The UK’s 2019 ‘State of Nature’ report found that populations of our most important wildlife had fallen by 60% in 50 years, an unprecedented and spectacular decline. As we concrete over the UK, spray every crop multiple times, and wipe out our wildlife in the process – the UK is said to be the most wildlife-depleted country in Europe – we can pause to ponder what the future holds for us. A land of humans, feral pigeons, rats, and nothing much else? It is looking more likely every day.

Recently I travelled along the Thames on a boat trip through the City of London and beyond, viewing one glass-clad monolith after another, each one bigger than the last, ending up staring at one glossy giant holding a vast 2 million square feet of office space. In his excellent book The Bird-friendly City Timothy Beatley describes how in North America, where they arrived early on, these glass-walled buildings kill wild birds, who, unable to see the glazing, fly into it, breaking their necks. In the US and Canada, where an estimated one billion wild birds die in this way every year, there are efforts to do something about it by, Beatley writes, using various types of fritted glass, changing the design, and adjusting the lighting. Some major cities, in particular Toronto, have been energised by local activists – in Canada the organisation is FLAP, the Fatal Light Awareness Program – and by public outcry to rewrite their building codes to try to prevent bird collisions with glass walls. But here in the UK, in the City of London? Not that I know of, and I have spent the last 20 years there working in conservation.

So The Bird-Friendly City is timely. The book describes encounters on a series of journeys from one continent and country to another, taking in Canada, the US, the UK, Singapore and Australia, talking to activists and finding out what they are doing to preserve our urban and migratory trans-urban birdlife. It provides the ideas, information and techniques we need to adopt to turn our cities into rich resources for Nature, improving them for us in the process. Why is this so essential? The UK government’s policy paper ‘A Green Future: Our 25 Year Plan to Improve the Environment’ (2018) states:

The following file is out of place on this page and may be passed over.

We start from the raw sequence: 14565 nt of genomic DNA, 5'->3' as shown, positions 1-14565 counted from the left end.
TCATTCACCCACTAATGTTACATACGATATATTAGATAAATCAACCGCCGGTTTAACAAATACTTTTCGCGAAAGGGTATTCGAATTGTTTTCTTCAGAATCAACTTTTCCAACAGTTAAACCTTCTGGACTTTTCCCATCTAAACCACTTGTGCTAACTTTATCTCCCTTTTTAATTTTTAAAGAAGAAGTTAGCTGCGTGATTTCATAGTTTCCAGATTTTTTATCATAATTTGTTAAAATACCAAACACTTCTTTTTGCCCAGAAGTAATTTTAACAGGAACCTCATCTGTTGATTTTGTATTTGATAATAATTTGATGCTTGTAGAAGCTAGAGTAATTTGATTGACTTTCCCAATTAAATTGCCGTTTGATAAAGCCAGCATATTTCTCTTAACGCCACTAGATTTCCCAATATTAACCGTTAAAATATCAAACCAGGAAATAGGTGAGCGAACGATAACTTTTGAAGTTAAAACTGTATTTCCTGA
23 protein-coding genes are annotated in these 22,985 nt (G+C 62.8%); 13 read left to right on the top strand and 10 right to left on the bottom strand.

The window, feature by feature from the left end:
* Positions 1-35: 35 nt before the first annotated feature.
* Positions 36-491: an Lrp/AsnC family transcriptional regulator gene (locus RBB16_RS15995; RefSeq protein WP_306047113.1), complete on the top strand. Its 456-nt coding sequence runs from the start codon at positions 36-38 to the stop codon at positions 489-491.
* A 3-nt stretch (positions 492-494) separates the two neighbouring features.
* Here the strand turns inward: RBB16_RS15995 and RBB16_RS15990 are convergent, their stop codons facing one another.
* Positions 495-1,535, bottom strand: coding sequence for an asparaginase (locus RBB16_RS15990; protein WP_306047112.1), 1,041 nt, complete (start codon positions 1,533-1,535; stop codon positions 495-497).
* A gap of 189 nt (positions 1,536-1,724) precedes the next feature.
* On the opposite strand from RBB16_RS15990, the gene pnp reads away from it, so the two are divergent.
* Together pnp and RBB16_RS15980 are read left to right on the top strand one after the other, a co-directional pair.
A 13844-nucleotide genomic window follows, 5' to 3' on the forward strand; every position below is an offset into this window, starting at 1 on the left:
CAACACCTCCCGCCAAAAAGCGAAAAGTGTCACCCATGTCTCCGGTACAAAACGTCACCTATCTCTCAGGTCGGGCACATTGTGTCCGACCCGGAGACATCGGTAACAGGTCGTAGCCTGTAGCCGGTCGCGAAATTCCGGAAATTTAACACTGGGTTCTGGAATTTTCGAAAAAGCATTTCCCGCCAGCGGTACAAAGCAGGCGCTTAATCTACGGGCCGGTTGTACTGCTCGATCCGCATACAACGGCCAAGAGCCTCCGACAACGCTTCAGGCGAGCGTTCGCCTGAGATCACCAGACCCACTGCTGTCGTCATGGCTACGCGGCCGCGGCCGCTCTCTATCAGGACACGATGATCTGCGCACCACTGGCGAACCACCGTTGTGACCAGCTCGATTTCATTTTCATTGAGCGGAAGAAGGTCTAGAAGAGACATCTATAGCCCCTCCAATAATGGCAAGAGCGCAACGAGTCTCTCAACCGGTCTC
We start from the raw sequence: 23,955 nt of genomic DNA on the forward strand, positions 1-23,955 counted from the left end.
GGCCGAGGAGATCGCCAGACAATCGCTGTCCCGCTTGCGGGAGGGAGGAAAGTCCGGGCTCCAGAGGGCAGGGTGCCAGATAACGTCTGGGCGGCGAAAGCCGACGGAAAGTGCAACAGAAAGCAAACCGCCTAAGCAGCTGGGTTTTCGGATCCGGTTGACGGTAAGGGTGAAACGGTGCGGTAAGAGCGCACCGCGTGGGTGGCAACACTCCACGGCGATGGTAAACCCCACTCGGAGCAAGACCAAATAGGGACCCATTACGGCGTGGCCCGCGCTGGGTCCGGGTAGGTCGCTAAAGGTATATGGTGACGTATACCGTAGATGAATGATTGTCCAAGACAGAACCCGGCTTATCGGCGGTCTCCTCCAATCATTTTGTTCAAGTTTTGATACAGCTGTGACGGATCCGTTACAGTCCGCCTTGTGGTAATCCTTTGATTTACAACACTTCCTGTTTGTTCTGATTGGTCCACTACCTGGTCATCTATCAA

“Spending time in the natural environment – as a resident or a visitor – improves our mental health and feelings of wellbeing. It can reduce stress, fatigue, anxiety and depression. It can help boost immune systems, encourage physical activity and may reduce the risk of chronic diseases such as asthma. It can combat loneliness and bind communities together.”

All this is well known. It motivated the inspired Victorian creation of superb public parks, and also the later Garden City movement that is even now driving the biophilic cities concept and transforming Singapore. And as so many have found out during lockdown, having a garden where they can sit or potter about tending the plants beats staring at a computer screen or looking out of a window at a high wall just across the way. Humans, like other animals, don’t do well in cages. But we invent prisons of the mind and the body, we put ourselves in them, and we lose sight of the real world outside. This book tells us how to reverse that and thrive in a world once again full of beautiful wild creatures, in cities that themselves are rewilded.

Edward Mayer is the founder of Swift Conservation, a web-based advice service that celebrates swifts and shows what can be done to save them.